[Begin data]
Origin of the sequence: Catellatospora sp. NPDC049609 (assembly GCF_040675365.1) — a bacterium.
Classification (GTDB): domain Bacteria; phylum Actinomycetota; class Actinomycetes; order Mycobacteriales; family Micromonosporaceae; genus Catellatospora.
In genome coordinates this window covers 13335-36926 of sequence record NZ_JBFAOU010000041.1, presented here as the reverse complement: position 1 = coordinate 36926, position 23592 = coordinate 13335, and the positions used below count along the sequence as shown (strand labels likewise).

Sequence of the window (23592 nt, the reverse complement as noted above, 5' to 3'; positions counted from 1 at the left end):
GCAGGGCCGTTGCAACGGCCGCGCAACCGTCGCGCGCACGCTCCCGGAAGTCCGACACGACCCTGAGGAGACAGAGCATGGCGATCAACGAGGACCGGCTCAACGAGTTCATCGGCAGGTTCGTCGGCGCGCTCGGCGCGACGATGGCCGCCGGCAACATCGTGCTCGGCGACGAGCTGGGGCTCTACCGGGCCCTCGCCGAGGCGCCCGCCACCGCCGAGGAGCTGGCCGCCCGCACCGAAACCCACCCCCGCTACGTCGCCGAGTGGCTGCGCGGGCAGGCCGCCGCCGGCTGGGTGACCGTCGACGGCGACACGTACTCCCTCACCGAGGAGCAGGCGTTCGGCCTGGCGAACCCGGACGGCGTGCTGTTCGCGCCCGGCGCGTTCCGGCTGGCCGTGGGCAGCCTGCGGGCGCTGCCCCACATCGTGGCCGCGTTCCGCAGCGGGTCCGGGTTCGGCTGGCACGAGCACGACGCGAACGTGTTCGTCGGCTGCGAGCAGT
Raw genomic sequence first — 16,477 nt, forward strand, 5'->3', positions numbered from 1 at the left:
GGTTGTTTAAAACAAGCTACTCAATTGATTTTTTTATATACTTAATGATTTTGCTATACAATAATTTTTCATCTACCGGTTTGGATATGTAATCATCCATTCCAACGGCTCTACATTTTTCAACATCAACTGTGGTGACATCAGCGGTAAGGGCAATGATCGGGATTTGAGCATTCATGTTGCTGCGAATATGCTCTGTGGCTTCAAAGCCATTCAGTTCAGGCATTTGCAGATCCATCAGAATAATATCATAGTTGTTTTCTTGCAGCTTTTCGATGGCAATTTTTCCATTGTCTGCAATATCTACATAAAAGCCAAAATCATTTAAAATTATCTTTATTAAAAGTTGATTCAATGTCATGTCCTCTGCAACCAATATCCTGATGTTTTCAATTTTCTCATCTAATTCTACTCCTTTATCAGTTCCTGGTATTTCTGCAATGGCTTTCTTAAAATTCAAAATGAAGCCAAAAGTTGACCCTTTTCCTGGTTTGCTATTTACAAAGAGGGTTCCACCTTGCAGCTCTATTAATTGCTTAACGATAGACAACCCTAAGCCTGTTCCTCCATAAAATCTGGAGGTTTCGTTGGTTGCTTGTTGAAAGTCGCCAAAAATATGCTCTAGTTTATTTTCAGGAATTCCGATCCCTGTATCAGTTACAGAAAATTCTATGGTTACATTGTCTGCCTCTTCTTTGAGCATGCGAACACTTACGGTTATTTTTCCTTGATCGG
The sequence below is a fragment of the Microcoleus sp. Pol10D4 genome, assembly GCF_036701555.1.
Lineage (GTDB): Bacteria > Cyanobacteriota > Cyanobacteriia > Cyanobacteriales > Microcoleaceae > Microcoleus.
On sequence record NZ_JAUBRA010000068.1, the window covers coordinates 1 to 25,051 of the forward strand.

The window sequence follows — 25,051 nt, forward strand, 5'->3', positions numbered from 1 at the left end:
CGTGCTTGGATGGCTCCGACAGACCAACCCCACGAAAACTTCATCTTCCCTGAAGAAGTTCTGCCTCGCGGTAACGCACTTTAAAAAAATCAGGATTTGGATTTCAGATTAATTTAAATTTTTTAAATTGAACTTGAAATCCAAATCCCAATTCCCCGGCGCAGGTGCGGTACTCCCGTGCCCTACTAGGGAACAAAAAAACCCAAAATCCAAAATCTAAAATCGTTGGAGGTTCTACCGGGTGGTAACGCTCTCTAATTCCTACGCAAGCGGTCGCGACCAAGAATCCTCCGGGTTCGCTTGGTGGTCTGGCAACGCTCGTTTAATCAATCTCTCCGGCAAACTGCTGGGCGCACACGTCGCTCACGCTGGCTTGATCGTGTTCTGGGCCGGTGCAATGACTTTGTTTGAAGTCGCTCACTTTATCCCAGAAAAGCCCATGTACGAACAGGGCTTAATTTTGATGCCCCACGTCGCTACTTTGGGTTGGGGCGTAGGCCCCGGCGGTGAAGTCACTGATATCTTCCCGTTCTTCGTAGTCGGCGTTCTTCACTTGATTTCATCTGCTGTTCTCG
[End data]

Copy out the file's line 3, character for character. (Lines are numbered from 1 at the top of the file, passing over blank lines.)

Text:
In genome coordinates this window covers 13335-36926 of sequence record NZ_JBFAOU010000041.1, presented here as the reverse complement: position 1 = coordinate 36926, position 23592 = coordinate 13335, and the positions used below count along the sequence as shown (strand labels likewise).